Children and the Environment: How gardening lessons impact positively on school kids
September 3, 2013 12:03 PM - Camilla Scaramanga, The Ecologist
Pending reforms to the UK's school curriculum mean that from September 2014, pupils aged 7-14 can expect to learn gardening skills. Camilla Scaramanga takes a look at some of the initiatives that are already taking the lead... Growing food in schools looks set to become part of the curriculum starting from September 2014, furthering the positive impacts of those very successful initiatives already working to promote gardening and 'grow your own' schemes in schools nationwide. There are currently 4,500 schools enrolled on the Food for Life Partnership plan (FFLP) and figures show that twice as many schools received an outstanding OFSTED rating after working with the Food for Life partnership. In addition, the uptake of free school meals in FFLP schools has risen by an average of 13%.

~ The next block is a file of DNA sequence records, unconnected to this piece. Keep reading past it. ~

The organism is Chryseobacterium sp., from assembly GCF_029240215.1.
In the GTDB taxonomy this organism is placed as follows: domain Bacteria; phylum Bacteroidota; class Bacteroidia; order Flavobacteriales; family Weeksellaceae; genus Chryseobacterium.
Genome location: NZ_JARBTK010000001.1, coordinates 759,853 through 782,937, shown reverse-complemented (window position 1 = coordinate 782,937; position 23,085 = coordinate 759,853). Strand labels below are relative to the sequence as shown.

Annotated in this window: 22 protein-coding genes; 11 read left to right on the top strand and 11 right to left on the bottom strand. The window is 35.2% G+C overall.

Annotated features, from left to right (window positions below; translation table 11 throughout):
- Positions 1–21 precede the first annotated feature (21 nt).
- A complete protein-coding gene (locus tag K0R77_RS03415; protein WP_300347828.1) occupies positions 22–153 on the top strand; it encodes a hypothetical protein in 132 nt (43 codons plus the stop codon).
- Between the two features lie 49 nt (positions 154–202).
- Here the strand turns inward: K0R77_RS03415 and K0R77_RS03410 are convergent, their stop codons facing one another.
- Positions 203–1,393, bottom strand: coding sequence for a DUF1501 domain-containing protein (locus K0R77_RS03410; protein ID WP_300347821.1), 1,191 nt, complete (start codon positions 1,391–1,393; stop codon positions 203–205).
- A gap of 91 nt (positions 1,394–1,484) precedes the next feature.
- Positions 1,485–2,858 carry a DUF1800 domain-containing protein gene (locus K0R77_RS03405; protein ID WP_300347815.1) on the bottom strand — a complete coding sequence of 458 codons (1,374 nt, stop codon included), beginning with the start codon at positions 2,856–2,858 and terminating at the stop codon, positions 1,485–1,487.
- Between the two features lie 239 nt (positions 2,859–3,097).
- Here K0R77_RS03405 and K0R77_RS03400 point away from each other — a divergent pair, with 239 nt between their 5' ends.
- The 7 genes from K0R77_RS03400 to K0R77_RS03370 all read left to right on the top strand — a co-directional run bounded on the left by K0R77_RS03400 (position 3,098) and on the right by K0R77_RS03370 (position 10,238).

Rhode Island school sets an example in waste reduction
September 3, 2013 06:23 AM - KEVIN PROFT/ecoRI News
Sophia Academy is an all-girls middle school on Branch Avenue with less than a hundred students. During the 2011-12 school year, the academy’s 62 girls sent 10,000 Styrofoam lunch trays to the landfill. "We did some simple 'tray math' in class," said Alyssa Wood, science teacher at the school. Wood had her students multiply the 180-day school year by the 62 students enrolled at Sophia Academy, almost all of whom receive a free or reduced lunch. The students were amazed by the result, she said.